# Existence of conjugation on a quaternion algebra given a separable subalgebra

In Vignéras' book Arithmétique des algèbres de quaternions, a quaternion algebra $$A$$ over a field $$K$$ is defined as a $$4$$-dim central algebra for which there exists a separable $$2$$-dim (necessarily commutative, so étale) algebra $$L/K$$ and $$u \in A^\times$$ such that conjugation by $$u$$ induces the nontrivial automorphism $$\sigma$$ of $$L$$: $$u l u^{-1} = \sigma(l) \quad \forall l \in L$$

With the data from the definition, the text works out the multiplication of two elements, and one sees from this computation that the nontrivial automorphism $$\sigma$$ of $$L$$ extends uniquely to an anti-automorphism of $$A$$ that sends $$u$$ to $$-u$$. We call it the conjugation on $$A$$.

Question. Is there a conceptual way to understand why $$\sigma$$ extends uniquely to an anti-automorphism that sends $$u$$ to $$-u$$?

## 1 Answer

Note that, by conjugating by $$u$$, it is equivalent to ask for an anti-automorphism of $$A$$ that leaves $$L$$ invariant and sends $$u$$ to $$-u$$. Writing $$\theta := u^2 \in K$$ (it lies in the center of $$A$$), this is very similar to the problem of constructing homomorphisms between algebraic field extensions:

Fact. When $$A/K$$ and $$B/K$$ are field extensions and $$u \in A$$ and $$v \in B$$ are generators with the same minimal polynomial over $$K$$, then there exist an isomorphism of $$K$$-algebras $$A \to B$$ that sends $$u$$ to $$v$$.

What we are led to here is

Fact. When $$A, B$$ are $$4$$-dim algebras over $$K$$, and $$L$$ is a $$2$$-dim separable $$K$$-algebra embedded in $$A$$ and $$B$$, and $$u \in A^\times$$ and $$v \in A^\times$$ are such that:

1. $$u$$ and $$v$$ generate $$A$$ resp. $$B$$ together with $$L$$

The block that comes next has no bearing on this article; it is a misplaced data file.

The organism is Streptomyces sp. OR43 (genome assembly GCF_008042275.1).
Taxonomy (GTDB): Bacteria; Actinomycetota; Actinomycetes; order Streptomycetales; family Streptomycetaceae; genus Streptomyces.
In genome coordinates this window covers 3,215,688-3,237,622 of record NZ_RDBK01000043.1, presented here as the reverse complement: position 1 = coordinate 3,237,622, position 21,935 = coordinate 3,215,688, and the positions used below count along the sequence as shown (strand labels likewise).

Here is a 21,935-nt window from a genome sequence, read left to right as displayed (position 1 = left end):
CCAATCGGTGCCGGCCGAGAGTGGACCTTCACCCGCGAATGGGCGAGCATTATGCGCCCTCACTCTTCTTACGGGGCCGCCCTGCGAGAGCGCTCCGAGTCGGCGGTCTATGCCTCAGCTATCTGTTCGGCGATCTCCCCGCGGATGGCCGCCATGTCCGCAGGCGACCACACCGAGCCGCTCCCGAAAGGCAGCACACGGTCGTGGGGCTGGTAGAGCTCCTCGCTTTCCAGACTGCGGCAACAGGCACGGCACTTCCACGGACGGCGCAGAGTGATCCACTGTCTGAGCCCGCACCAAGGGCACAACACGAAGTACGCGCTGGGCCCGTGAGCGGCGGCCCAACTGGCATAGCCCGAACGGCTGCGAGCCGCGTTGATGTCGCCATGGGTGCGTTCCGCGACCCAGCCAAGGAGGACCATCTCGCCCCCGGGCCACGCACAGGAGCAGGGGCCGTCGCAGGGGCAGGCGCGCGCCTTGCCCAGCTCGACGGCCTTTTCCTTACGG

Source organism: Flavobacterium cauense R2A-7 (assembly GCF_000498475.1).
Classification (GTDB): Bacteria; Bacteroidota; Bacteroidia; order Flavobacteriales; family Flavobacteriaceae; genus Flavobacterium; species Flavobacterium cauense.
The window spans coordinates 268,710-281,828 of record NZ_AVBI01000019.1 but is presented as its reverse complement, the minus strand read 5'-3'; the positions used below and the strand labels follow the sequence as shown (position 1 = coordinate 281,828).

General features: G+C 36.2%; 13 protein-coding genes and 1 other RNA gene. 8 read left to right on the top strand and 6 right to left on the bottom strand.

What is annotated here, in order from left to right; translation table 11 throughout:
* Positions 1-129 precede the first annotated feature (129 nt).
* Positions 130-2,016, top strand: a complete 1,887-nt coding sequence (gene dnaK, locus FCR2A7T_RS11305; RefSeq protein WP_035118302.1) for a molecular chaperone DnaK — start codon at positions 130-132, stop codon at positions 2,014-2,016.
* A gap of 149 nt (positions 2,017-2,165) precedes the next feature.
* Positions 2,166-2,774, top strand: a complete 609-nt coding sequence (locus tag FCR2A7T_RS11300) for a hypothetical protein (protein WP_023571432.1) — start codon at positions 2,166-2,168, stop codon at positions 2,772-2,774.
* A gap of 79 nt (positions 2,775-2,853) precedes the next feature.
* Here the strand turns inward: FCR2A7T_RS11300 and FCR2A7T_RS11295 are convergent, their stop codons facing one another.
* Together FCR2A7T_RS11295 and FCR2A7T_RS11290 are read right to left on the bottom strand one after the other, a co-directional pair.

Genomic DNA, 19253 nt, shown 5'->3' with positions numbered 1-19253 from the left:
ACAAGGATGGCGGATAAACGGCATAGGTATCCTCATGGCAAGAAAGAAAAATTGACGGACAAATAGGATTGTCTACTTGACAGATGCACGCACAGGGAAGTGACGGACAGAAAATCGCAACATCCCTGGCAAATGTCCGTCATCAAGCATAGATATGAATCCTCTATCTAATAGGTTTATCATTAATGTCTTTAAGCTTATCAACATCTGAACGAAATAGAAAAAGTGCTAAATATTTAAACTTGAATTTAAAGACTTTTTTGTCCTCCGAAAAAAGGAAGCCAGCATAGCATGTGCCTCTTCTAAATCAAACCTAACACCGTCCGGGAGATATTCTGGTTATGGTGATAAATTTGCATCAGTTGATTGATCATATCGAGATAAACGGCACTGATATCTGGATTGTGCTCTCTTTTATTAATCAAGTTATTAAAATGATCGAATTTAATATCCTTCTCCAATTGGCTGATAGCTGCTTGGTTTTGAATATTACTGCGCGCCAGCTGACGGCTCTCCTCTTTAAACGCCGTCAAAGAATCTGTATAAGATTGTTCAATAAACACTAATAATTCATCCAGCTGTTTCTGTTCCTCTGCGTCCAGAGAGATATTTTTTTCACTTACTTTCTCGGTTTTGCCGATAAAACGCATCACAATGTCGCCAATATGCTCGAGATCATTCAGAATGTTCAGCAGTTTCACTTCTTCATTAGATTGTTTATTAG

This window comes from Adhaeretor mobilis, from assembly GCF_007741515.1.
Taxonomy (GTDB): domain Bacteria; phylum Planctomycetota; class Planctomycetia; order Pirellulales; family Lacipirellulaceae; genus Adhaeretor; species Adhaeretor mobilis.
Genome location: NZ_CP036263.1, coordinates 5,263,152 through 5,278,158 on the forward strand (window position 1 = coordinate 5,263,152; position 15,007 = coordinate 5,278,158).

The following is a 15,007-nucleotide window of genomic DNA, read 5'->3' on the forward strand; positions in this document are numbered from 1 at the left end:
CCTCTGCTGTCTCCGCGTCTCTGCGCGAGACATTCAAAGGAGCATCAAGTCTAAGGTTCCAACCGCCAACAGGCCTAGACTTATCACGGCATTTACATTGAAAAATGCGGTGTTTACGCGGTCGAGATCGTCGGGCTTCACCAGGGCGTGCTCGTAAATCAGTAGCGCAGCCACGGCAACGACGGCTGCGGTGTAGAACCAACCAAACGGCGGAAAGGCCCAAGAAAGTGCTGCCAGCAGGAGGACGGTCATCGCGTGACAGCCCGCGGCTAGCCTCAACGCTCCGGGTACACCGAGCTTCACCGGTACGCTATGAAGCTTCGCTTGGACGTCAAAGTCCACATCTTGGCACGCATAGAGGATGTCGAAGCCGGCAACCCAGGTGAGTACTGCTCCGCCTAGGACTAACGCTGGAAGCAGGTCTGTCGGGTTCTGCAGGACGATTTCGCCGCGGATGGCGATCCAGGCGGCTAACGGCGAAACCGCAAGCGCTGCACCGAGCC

2. $$u^2 = v^2 = \theta \in K$$
3. conjugation by $$u$$ and $$v$$ leaves $$L$$ invariant, and induces the same $$K$$-automorphism of $$L$$

then there exists an $$L$$-linear isomorphism of $$K$$-algebras $$A \to B$$ that sends $$u$$ to $$v$$.

Proof. In the commutative case above, one uses the universal property of the polynomial ring $$K[X]$$ (free commutative algebra) to write $$A$$ and $$B$$ as quotients of $$K[X]$$.

In this associative case, we proceed similarly: Let $$\sigma$$ be that automorphism of $$L$$. Let $$K \langle L, X \rangle$$ be the free associative algebra on the elements of $$L$$ and another variable $$X$$, and let $$I$$ be the ideal generated by all algebraic relations in $$L$$, as well as $$Xl - \sigma(l) X$$ for all $$l \in L$$ and $$X^2 - \theta$$. Inspecting degrees, it is not hard to see that $$K \langle L, X \rangle / I$$ has dimension $$4$$, so that the natural maps $$K \langle L, X \rangle / I \to A, B$$ sending $$X$$ to $$u, v$$, are $$L$$-linear $$K$$-algebra isomorphisms. $$\square$$

Note how every step in the proof has its commutative counterpart.

Back to the problem, we can apply this to $$(A, u)$$ and $$(A^{\text{op}}, -u)$$ to obtain the required anti-automorphism.